Jonathan Trott must re-think his shot selection against the short ball if he is to be England's rock at number three in this Ashes series, says Andrew Strauss.
Trott fell to Australian Mitchell Johnson for just nine in England's second innings, steering the paceman tamely to Nathan Lyon on another tough day for the tourists.
With two days of the Test remaining England are 24-2, needing another 537 to win after Australia declared their second innings close on 401-7. Michael Carberry is the other batsman out after playing Ryan Harris on.
But while the opener could consider himself unfortunate, Strauss said there was an uneasy inevitability about Trott's dismissal.
"It's a tough time for Jonathan right at the moment," said the former England skipper. "He has been such a prolific scorer for England but this is clearly a problem for him - and it's a problem he doesn't quite know how to deal with right now.
"He went for the pull shot option, which looked high-risk today; I don't think that was a good option for him.
"He's such a good player that he will find the way but the question is how quickly? At the moment you can see that his mind isn't working properly against Mitchell Johnson, in particular; he's not thinking clearly at the moment.
"In Test cricket your mind can get a bit frazzled. Jonathan has got to think about allowing himself to get hit once or twice and getting his hands down.
"If he can try and get out of the way, that will help; but as soon as he keeps his hands up or plays a pull shot, his chances of getting out goes right up.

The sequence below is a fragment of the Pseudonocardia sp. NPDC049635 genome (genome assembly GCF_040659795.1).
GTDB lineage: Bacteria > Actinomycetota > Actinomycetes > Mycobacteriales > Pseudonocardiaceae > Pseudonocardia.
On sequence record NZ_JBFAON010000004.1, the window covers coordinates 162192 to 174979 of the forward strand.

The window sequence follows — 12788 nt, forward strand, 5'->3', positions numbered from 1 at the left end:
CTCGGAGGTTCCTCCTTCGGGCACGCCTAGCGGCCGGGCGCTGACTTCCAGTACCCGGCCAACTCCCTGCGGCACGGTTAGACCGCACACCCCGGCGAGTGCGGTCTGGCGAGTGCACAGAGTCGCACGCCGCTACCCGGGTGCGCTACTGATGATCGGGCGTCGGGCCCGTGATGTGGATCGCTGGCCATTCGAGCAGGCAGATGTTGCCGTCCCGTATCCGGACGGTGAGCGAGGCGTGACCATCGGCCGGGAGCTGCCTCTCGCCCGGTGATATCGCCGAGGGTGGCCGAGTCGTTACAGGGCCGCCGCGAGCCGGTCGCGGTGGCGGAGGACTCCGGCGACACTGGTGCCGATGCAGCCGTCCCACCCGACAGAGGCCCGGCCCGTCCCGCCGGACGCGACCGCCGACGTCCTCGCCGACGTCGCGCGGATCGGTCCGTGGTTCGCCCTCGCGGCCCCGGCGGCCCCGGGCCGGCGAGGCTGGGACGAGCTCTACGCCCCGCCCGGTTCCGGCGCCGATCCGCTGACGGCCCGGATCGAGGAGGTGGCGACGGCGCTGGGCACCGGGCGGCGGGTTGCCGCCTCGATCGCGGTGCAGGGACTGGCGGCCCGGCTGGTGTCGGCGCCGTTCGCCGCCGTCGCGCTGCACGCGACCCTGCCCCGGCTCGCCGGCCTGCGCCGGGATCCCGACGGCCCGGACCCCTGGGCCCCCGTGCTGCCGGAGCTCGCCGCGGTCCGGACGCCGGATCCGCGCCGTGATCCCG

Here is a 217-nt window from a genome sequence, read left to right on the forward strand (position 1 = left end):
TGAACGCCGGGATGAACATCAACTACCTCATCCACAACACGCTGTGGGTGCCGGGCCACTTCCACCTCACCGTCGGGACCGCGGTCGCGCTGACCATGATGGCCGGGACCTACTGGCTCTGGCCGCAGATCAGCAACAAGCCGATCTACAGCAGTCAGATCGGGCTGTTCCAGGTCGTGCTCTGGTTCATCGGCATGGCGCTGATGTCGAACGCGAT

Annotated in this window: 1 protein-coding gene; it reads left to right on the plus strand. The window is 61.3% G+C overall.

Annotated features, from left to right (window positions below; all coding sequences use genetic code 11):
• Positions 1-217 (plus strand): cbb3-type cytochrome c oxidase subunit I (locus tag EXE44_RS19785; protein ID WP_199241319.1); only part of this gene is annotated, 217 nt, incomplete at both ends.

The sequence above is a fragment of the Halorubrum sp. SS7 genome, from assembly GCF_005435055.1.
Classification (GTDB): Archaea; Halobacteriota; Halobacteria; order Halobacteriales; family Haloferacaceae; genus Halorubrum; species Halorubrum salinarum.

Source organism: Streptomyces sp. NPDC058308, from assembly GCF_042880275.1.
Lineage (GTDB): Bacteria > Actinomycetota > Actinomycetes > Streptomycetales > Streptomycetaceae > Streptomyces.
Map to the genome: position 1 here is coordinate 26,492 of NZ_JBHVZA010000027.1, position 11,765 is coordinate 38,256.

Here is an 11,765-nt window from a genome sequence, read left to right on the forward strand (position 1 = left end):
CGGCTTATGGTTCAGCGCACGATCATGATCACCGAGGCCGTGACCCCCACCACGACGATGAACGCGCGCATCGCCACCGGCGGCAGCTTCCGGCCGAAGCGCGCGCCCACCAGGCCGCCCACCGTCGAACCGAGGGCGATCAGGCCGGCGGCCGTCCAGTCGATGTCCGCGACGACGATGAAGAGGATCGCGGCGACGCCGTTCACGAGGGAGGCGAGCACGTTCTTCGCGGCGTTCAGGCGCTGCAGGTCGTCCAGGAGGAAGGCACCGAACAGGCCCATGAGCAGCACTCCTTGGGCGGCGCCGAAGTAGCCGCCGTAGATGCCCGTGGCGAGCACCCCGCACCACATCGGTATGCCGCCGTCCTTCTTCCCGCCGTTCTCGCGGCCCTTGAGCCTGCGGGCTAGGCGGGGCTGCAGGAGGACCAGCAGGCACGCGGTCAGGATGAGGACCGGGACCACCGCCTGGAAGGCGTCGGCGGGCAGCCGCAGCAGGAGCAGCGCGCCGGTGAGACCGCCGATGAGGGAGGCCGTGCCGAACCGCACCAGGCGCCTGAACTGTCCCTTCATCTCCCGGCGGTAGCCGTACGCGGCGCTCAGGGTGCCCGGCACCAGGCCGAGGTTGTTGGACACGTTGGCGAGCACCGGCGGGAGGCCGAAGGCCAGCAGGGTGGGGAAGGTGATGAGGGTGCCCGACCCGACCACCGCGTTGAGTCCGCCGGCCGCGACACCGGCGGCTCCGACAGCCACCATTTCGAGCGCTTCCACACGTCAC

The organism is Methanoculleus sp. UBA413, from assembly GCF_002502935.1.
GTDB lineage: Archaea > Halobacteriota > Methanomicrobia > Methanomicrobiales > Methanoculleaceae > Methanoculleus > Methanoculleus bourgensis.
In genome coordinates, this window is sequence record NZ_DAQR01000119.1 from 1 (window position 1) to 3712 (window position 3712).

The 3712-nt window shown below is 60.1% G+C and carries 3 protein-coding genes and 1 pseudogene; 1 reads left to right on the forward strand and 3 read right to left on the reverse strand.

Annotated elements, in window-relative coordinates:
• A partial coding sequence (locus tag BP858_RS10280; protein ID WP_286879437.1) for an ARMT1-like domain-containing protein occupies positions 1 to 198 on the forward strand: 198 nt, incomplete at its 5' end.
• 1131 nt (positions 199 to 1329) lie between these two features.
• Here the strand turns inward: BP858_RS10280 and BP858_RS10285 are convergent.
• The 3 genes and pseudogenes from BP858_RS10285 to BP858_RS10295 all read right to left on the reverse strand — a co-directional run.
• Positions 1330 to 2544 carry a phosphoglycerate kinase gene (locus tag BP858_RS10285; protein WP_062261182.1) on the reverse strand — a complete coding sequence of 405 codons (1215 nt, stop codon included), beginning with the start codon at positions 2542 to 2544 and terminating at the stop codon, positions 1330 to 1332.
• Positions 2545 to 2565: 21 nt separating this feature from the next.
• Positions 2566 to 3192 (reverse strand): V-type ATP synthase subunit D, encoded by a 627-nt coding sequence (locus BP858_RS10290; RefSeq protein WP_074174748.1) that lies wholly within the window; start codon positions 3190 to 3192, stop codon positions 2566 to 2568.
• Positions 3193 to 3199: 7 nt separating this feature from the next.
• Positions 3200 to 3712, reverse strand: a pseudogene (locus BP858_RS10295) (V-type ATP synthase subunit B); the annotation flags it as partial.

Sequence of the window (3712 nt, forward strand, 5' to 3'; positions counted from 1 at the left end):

"He's just got to settle it all down so that Australia go for another plan. If he keeps playing that shot, they'll just keep with that plan, time and time again."
Trott has struggled for runs against Australia in 2013, scoring 312 in six Tests, with a high score of 59 - figures that compare starkly to his form in the 2010/11 Ashes, when the Warwickshire batsman scored 445 runs at an average of 89.
Australian opener David Warner, who scored his first Ashes century on day three, branded Trott's second innings dismissal as "pretty poor and pretty weak" and Sky Cricket pundit Sir Ian Botham says the Englishman must come up with a run-riposte soon.
"The short ball has caused him problems," reflected Botham. "We saw it as the summer went on in the UK, we saw Australia bowl more and more short balls.
"Benedict [Bermange] said it was 17 per cent at Lord's and towards the series it was up to 40 per cent, so they obviously think there is something there and they've been proven right.
"The big thing now is for Jonathan Trott to counter that - and that's what he's got to do. We all know what Jonathan Trott is like. I'm sure he'll find a solution but, when?
"It needs to be sooner than later because England rely on their number three. He's been the rock, along with the captain for so long now, they need him out in the middle."
England will start day four on 24-2 with skipper Alastair Cook (11no) and Kevin Pietersen at the crease and Strauss says the pair's best chance of saving the Test is to go out and play their natural game.
"The plan is you've just got to bat, bat and bat again. Alastair Cook has done it before, so he knows he can do it. Can Kevin Pietersen bat for a long period of time in his 100th Test?
"England backs are so firmly against the wall right at the moment. It has been all Australia today, just as it was yesterday.
"It's unlikely that England are going to get anything out of this game but the way they bat tomorrow is important. They've got to show fight and they've got to make it hard for Australia."
Watch highlights of today's play on Sky Sports 2 and On Demand from 6.30pm before The Ashes Verdict (9pm) and Ashes Extra (11pm) hit your screens ahead of coverage of day four, from 11.30pm - also on Sky Sports 2.